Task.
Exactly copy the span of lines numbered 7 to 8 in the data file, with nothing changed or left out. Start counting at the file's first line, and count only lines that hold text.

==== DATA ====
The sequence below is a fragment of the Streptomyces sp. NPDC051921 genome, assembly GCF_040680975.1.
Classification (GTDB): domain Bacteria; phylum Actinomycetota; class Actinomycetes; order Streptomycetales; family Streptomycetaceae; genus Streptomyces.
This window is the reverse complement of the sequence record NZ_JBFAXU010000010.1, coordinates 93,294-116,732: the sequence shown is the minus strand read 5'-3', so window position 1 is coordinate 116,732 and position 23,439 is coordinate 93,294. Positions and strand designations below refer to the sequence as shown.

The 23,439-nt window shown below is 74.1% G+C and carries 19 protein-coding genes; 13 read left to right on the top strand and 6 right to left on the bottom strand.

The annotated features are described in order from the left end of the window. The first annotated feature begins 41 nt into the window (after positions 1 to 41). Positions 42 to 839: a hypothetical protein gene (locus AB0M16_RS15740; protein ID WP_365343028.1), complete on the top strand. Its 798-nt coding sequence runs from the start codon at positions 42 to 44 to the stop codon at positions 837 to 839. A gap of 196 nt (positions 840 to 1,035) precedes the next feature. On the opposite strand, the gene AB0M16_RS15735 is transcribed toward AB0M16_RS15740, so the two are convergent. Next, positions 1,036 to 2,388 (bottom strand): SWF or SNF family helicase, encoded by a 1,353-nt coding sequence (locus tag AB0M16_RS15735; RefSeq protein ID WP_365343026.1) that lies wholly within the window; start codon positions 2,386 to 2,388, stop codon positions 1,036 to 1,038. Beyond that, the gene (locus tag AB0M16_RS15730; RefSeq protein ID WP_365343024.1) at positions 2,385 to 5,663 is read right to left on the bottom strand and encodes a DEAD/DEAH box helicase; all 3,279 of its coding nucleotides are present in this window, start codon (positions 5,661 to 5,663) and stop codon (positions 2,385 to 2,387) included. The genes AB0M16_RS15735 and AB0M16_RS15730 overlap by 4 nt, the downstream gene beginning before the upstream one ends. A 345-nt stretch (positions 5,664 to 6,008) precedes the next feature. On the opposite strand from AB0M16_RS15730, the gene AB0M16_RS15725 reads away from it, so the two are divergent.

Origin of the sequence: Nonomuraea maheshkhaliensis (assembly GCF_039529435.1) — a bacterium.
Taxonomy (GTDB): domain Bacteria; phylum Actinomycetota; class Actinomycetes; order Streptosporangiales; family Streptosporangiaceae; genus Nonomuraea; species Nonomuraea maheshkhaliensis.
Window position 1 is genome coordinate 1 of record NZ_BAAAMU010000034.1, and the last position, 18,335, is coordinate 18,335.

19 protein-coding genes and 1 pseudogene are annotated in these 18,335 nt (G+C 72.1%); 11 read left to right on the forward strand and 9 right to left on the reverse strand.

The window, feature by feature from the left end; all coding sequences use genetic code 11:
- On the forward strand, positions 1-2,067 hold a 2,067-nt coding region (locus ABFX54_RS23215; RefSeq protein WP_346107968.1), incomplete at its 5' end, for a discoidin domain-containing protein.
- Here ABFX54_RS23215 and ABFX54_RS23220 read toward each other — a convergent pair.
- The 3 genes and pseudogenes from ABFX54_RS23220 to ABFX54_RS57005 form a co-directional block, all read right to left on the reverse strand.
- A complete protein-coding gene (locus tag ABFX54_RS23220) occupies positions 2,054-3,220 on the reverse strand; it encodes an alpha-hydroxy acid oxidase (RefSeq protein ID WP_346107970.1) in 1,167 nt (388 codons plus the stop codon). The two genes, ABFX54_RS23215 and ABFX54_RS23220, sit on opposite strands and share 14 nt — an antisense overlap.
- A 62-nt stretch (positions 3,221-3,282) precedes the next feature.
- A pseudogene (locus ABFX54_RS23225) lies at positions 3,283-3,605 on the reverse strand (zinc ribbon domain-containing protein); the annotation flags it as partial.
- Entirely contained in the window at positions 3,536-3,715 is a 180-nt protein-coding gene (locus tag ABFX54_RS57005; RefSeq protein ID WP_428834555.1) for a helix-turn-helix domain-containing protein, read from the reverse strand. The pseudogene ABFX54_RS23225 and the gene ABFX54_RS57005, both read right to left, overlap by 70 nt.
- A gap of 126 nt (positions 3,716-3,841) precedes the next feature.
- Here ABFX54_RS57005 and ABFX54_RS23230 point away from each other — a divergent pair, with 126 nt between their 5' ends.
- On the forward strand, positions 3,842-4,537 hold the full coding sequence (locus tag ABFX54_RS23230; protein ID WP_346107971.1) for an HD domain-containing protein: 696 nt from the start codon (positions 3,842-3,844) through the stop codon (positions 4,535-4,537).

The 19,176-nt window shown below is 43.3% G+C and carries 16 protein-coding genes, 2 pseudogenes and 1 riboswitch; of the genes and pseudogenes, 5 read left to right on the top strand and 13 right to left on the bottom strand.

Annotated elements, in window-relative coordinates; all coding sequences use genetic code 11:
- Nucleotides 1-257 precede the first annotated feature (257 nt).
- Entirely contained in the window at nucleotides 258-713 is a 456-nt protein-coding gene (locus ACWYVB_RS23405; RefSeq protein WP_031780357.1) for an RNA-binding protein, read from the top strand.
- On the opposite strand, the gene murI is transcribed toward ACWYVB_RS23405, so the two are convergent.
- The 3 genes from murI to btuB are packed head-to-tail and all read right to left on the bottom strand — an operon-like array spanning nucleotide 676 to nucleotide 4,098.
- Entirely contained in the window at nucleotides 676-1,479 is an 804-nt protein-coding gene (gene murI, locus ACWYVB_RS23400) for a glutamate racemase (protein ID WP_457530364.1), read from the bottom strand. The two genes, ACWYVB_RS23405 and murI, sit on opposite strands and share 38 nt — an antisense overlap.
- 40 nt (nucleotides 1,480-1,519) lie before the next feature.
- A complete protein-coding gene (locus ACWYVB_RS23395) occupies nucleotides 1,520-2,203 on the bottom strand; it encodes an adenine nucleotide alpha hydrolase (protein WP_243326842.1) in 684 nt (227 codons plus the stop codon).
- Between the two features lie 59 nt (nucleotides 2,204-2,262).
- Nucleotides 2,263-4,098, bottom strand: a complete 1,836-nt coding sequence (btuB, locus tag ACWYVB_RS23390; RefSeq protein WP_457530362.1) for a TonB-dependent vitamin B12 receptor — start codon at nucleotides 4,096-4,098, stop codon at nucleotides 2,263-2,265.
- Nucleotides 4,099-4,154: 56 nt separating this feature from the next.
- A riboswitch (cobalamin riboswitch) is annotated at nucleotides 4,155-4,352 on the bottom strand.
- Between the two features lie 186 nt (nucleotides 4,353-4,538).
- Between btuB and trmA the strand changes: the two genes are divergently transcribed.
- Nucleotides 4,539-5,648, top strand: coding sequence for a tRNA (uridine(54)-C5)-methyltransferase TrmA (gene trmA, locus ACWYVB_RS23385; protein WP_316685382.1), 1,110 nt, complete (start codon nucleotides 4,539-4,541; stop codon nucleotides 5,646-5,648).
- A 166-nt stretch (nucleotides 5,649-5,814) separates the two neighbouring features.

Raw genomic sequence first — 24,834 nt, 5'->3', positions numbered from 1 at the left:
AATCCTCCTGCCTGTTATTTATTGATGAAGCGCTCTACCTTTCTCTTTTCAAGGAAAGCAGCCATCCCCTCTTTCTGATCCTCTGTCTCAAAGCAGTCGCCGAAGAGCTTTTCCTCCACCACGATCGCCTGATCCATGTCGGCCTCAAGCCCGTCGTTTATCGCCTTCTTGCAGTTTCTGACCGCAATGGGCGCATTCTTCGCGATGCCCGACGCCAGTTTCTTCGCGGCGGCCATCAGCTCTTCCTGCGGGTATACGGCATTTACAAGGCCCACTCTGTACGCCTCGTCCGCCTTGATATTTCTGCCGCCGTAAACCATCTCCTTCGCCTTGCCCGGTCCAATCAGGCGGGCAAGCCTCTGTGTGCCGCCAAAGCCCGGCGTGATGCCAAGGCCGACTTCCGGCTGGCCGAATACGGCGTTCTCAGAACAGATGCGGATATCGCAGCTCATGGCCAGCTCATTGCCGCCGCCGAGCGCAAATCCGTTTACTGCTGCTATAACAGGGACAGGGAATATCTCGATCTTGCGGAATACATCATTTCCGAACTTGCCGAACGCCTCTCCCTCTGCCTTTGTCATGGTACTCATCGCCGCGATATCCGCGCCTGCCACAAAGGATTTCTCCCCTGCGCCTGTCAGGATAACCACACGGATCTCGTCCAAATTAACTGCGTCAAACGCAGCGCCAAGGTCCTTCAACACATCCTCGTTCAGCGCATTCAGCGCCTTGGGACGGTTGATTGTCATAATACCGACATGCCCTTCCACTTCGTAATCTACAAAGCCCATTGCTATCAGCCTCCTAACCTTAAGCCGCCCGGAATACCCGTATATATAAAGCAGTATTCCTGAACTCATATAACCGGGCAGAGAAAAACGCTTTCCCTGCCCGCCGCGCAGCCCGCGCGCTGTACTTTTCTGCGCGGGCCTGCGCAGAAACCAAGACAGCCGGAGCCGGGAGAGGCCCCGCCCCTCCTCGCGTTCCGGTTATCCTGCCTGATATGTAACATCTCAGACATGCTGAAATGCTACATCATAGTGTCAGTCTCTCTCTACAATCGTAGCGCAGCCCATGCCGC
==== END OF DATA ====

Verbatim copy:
Taxonomy (GTDB): domain Bacteria; phylum Actinomycetota; class Actinomycetes; order Streptosporangiales; family Streptosporangiaceae; genus Nonomuraea; species Nonomuraea maheshkhaliensis.
Window position 1 is genome coordinate 1 of record NZ_BAAAMU010000034.1, and the last position, 18,335, is coordinate 18,335.